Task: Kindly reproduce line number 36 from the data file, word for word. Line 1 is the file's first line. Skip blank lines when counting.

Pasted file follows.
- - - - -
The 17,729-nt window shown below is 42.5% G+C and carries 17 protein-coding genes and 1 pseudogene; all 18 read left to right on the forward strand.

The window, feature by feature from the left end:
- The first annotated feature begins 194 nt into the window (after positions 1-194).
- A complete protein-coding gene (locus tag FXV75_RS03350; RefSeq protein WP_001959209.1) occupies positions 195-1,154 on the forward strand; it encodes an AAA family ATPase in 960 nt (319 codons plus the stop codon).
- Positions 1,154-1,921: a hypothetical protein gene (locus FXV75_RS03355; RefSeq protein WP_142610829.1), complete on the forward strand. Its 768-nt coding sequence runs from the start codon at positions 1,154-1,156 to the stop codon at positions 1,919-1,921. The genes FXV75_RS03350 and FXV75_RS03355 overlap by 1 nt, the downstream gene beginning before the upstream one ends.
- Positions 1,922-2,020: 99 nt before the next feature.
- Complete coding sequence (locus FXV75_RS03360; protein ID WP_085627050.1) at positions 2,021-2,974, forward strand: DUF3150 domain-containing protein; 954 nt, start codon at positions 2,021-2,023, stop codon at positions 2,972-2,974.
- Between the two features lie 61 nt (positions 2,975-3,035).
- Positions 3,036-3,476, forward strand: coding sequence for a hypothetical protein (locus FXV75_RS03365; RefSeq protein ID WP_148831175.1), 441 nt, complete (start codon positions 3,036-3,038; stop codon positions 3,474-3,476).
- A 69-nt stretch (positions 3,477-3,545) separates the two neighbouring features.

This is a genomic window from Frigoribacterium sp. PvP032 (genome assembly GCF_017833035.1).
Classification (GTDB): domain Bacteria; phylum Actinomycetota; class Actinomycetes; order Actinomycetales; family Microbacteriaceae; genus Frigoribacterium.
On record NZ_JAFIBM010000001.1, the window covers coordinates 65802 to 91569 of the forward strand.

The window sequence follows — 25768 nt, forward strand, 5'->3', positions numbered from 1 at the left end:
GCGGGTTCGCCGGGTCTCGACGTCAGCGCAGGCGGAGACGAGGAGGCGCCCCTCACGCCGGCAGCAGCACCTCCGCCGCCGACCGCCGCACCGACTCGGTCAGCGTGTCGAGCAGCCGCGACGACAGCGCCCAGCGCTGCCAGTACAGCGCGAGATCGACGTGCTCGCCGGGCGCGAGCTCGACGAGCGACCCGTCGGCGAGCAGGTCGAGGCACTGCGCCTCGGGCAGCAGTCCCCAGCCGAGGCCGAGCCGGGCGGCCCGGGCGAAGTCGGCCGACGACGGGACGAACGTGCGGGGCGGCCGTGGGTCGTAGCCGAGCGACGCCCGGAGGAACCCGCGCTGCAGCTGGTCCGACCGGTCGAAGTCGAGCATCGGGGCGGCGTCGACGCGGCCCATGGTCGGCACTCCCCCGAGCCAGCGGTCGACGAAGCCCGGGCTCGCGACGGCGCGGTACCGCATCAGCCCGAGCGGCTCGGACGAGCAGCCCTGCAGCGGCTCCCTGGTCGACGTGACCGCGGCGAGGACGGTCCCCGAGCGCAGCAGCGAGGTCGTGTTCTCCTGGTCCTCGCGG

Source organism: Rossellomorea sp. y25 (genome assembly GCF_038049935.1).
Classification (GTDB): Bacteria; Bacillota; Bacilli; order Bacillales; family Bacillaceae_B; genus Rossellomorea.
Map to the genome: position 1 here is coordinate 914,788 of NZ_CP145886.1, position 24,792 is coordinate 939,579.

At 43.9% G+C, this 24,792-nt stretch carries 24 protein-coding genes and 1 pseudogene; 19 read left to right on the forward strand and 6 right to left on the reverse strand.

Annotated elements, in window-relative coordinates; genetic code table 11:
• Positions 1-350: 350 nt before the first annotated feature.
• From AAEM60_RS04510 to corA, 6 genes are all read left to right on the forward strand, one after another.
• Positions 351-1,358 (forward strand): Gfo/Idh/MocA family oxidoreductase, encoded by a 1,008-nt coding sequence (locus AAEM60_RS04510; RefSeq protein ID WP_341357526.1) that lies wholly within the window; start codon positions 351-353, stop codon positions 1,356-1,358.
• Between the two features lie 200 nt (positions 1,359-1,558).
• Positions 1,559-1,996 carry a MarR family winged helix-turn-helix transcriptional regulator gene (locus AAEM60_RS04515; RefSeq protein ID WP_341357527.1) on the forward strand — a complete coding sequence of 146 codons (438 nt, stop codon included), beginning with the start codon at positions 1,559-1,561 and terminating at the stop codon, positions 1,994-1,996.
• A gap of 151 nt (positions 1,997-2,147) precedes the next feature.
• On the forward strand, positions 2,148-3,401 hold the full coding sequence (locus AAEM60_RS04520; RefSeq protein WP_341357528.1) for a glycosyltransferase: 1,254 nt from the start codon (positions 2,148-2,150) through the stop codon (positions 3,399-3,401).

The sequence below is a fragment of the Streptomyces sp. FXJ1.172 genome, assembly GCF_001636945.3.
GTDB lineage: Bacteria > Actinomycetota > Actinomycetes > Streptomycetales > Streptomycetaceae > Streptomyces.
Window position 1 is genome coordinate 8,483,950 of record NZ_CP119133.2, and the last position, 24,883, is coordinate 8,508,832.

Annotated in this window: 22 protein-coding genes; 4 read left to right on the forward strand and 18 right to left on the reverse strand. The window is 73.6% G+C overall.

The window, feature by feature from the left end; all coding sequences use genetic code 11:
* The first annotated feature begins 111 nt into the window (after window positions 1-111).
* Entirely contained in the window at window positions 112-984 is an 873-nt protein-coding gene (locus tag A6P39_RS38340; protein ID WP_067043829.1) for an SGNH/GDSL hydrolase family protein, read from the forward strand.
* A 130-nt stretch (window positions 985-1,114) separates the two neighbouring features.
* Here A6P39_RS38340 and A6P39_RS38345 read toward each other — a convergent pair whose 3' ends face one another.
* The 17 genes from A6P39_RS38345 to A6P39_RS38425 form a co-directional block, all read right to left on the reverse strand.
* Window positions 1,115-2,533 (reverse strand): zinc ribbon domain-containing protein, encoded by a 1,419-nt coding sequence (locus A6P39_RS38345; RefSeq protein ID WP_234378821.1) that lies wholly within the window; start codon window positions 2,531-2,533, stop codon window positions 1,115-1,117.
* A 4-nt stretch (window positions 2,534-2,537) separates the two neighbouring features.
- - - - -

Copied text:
* Here A6P39_RS38340 and A6P39_RS38345 read toward each other — a convergent pair whose 3' ends face one another.